Poultry Diagnostic and Research Center

College Park, GA, United States

Poultry Diagnostic and Research Center

College Park, GA, United States

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Reis A.,Poultry Diagnostic and Research Center | Ritz C.,University of Georgia | Garcia M.,Poultry Diagnostic and Research Center
Poultry Science | Year: 2012

To determine the risk of infection associated with exposure to low-pathogenic avian influenza (AI) virus-contaminated poultry litter, the tenacity of low pathogenic A/Ck/CA/431/00(H6N2), A/Mallard/MN/355779/00(H5N2), and A/turkey/ Ohio/313053/04(H3N2) was evaluated. Viral stocks were incubated with poultry litter from commercial flocks at 25°C. Three types of poultry litter, wood shavings, shavings plus gypsum, and shavings plus peanut hulls, from commercial broiler flocks were used. The 3 low-pathogenic avian influenza viruses retained infectivity for one day in wood shavings and shavings plus peanut hulls litter types, whereas in wood shavings plus gypsum, litter viruses remained infective for up to 3 d. In contrast to the survivability in litter, all the viruses maintained infectivity in water for 4 d at titers of log104.5. The infectivity of A/Ck/CA/431/00(H6N2) shed by experimentally infected layers, broilers, and turkeys was retained for one day, independently of the type of litter. In commercial production where a high density of birds are housed, the viral load shed by an infected flock will be significantly higher than the viral load shed 3 d postinfection obtained under the experimental conditions used in this study. Therefore proper management and disposal of poultry by products, such as windrow composting of litter and the composting of carcasses during an AI outbreak should be implemented. © 2012 Poultry Science Association Inc.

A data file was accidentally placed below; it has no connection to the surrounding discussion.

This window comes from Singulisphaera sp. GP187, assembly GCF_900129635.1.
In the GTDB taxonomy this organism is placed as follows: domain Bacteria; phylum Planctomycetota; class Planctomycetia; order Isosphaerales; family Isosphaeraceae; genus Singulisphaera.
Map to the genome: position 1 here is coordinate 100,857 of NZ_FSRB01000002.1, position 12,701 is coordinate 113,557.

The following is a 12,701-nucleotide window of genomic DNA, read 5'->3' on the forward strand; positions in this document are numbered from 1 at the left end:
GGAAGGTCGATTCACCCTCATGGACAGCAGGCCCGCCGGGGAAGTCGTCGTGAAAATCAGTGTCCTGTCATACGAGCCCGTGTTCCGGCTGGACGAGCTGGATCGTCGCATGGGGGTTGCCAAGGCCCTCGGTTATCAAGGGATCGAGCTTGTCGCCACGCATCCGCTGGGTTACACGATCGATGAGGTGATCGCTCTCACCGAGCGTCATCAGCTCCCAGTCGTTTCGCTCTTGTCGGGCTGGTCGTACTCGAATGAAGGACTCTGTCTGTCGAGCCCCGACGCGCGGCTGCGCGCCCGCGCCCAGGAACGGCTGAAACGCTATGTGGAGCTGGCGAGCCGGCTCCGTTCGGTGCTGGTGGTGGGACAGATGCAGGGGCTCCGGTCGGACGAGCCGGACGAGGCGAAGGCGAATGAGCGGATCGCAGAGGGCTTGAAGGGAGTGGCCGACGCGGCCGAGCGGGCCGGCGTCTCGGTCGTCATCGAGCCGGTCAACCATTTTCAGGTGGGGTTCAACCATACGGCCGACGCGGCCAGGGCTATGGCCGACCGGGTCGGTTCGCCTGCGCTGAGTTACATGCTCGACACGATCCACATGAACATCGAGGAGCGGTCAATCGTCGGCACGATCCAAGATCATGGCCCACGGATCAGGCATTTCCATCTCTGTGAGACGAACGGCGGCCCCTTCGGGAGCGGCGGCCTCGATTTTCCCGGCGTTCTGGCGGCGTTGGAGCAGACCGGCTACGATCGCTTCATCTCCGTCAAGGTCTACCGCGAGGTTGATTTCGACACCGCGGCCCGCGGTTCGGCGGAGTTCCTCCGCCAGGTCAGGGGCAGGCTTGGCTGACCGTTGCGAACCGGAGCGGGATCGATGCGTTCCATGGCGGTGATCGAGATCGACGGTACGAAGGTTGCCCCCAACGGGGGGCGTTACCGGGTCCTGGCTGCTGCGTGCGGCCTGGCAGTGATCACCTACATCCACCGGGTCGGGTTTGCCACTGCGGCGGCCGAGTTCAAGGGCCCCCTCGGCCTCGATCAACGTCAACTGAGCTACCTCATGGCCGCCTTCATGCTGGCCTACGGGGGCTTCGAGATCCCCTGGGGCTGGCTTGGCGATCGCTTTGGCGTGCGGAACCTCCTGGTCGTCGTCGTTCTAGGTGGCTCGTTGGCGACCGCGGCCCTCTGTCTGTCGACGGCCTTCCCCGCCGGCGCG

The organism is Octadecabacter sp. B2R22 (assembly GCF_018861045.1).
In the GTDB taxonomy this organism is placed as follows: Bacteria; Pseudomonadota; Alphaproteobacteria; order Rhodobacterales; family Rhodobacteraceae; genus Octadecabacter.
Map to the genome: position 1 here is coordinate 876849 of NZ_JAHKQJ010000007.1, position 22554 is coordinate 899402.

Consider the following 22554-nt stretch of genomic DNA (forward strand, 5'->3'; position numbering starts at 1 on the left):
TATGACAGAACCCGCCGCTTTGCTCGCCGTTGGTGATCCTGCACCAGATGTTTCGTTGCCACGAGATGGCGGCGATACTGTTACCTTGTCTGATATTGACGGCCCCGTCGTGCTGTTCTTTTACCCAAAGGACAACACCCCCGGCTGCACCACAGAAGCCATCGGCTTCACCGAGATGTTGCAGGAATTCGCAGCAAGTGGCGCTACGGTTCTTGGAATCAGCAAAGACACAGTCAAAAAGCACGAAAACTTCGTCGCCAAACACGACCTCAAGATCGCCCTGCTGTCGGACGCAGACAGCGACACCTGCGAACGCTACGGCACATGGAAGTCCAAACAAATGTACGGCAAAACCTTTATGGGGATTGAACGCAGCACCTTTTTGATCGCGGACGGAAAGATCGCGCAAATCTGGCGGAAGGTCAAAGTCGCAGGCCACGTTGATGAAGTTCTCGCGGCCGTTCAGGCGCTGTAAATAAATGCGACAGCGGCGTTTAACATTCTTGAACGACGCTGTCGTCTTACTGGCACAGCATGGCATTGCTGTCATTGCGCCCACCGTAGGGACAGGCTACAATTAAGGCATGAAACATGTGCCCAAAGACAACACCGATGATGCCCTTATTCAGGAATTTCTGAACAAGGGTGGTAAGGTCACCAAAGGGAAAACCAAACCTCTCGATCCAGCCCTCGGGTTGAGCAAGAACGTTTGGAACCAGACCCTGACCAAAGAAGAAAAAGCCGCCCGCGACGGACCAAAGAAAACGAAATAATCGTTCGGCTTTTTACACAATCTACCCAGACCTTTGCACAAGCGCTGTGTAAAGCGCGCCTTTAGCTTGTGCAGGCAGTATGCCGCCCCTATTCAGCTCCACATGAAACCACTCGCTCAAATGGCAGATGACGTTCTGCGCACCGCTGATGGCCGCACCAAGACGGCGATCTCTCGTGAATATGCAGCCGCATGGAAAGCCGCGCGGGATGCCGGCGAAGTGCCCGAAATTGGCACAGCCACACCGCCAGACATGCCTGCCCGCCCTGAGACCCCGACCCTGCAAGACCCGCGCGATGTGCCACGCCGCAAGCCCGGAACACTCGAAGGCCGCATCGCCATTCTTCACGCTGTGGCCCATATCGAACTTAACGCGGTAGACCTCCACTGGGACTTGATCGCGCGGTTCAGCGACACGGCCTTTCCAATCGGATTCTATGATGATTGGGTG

Kuriakose T.,Poultry Diagnostic and Research Center | Hilt D.A.,Poultry Diagnostic and Research Center | Jackwood M.W.,Poultry Diagnostic and Research Center
Avian Diseases | Year: 2012

In an outbreak of highly pathogenic H5 and H7 avian influenza, rapid analysis of a large number of clinical samples with the potential to rapidly identify the virus subtype is extremely important. Herein, we report on the development of a rapid multiplex microsphere assay for the simultaneous detection of all avian influenza viruses (AIV) as well as the differentiation of H5, H7, N1, and N2 subtypes. A reverse transcriptasePCR (RT-PCR) reaction, followed by hybridization of the amplified product with specific oligonucleotide probe-coated microspheres, was conducted in a multiplex format. Following incubation with a reporter dye, the fluorescence intensity was measured using a suspension array system. The limit of detection of the probe-coupled microspheres ranged from 1 × 10 8 to 1 × 10 9 copies of RT-PCR amplified product and the sensitivity of the multiplex assay ranged from 1 × 10 2.5 to 1 × 10 3.2 50% embryo infectious doses of virus. The diagnostic accuracy of the assay, compared to the standard real-time RT-PCR, was evaluated using 102 swab samples from chickens exposed to low pathogenic AIV, and 97.05% of samples gave identical results with both the assays. The calculated specificity of the assay was 97.43%. Although the assay still needs to be validated, it appears to be a suitable diagnostic tool for detection and differentiation of avian influenza virus H5, H7, N1, and N2 subtypes. © 2012 American Association of Avian Pathologists.